Don't get too excited by the fact William Ackman has joined the legion of fund managers suing the government over terms of its support for Fannie Mae and Freddie Mac.
Even if the well-known activist manager of Pershing Square Capital Management scores a courtroom victory, the mortgage giants aren't likely to generate the returns shareholders see as theirs. That is because such expectations turn on an improbable notion: that a legal decision would pave the way for Fannie and Freddie to pay down preferred stock held by the government.
At the heart of Mr. Ackman's lawsuit is the claim the government overstepped its authority when it amended the bailout of the companies in 2012. This required Fannie and Freddie to turn over nearly all their earnings to the Treasury Department rather than pay a quarterly dividend equal to 10% of the government's holding of senior preferred stock as well as a commitment fee on the government's backstop. The latter, though, had been repeatedly waived.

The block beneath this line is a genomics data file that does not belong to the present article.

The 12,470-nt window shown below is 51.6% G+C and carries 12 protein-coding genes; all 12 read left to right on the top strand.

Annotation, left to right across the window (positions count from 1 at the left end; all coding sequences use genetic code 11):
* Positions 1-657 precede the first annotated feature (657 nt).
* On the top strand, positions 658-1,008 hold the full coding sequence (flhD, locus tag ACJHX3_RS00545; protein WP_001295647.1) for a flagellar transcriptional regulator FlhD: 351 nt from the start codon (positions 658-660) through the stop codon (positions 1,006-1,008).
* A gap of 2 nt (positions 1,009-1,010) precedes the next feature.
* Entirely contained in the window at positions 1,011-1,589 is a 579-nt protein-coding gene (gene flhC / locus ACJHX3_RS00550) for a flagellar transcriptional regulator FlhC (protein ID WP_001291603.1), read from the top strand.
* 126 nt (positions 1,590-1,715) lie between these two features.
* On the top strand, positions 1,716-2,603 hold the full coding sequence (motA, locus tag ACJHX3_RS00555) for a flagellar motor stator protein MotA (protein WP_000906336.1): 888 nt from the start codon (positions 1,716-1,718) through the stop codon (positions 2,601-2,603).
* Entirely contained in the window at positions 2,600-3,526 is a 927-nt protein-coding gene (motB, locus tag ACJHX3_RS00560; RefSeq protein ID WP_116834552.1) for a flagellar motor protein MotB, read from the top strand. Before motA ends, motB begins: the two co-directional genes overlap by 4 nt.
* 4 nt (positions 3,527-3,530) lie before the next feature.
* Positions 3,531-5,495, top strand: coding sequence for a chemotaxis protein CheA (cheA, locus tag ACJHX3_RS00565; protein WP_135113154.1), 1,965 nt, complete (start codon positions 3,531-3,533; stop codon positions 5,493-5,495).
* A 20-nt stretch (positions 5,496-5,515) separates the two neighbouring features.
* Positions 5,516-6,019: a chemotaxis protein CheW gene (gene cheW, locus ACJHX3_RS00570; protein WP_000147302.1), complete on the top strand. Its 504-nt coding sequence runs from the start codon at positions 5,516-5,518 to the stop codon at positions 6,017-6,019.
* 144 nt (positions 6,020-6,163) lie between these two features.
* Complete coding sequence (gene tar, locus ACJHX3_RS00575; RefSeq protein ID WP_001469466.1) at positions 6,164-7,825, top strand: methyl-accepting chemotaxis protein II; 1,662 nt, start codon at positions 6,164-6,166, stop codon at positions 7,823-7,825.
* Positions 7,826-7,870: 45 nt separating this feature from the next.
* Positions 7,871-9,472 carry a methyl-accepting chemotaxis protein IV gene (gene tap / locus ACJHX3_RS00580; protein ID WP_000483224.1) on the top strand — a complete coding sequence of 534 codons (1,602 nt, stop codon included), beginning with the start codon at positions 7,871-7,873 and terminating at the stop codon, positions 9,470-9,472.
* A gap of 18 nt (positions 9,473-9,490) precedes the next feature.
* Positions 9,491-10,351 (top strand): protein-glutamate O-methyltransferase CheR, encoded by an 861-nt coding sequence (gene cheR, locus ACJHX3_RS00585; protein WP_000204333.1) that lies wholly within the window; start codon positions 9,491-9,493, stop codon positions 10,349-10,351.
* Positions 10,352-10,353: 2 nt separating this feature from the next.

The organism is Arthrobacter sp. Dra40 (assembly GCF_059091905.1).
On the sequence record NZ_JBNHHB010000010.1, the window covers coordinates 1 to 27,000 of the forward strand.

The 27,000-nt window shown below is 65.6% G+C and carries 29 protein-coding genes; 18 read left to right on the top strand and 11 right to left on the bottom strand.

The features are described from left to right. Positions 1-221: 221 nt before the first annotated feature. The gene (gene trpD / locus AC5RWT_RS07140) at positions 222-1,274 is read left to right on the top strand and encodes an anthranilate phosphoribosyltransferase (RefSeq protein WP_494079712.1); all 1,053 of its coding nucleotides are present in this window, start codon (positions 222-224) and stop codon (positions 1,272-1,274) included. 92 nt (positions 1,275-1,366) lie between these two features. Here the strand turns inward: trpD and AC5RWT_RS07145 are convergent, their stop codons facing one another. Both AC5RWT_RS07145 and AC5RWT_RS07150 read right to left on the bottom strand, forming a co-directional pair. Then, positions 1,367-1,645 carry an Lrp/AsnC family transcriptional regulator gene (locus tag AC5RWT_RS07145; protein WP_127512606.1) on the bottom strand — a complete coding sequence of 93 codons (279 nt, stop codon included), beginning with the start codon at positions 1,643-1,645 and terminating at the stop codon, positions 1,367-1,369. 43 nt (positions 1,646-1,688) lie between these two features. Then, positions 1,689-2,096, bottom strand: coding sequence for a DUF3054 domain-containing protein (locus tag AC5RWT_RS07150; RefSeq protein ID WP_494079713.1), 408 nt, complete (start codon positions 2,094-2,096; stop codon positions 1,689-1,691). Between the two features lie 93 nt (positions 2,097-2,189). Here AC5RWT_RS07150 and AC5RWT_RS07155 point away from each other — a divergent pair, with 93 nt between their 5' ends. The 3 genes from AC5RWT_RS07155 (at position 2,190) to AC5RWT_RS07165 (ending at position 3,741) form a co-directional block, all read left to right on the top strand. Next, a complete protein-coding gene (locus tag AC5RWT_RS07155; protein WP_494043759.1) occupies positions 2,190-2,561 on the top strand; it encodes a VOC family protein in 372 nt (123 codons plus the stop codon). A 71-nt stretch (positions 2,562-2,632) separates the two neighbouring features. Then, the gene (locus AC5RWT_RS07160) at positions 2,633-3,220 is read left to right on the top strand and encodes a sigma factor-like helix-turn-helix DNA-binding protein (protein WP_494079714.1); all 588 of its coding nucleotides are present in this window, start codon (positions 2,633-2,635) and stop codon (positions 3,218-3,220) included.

Assume Mr. Ackman or other managers prevail. Even then, under the bailout agreements, Fannie and Freddie can't force redemption of the government's preferred shares as long as it is committed to backstopping the companies.
This means the companies' obligation to pay the 10% dividend would remain outstanding. And both would need to pay the commitment fee. At a level of, say, between half a percentage point and one, either company would struggle to make both those payments.
That means they would have an even tougher time building a capital buffer. And until they do so—a process that could take years—little to none of the companies' earnings power could accrue to the benefit of private holders of their preferred or common stock. Legal arguments won't change that.
Write to John Carney at firstname.lastname@example.org
More From The Wall Street Journal
- Cities See a 'Bright Flight'
- How to Win a Real-Estate Bidding War
- Personal Investing Ideas & Strategies
- William Ackman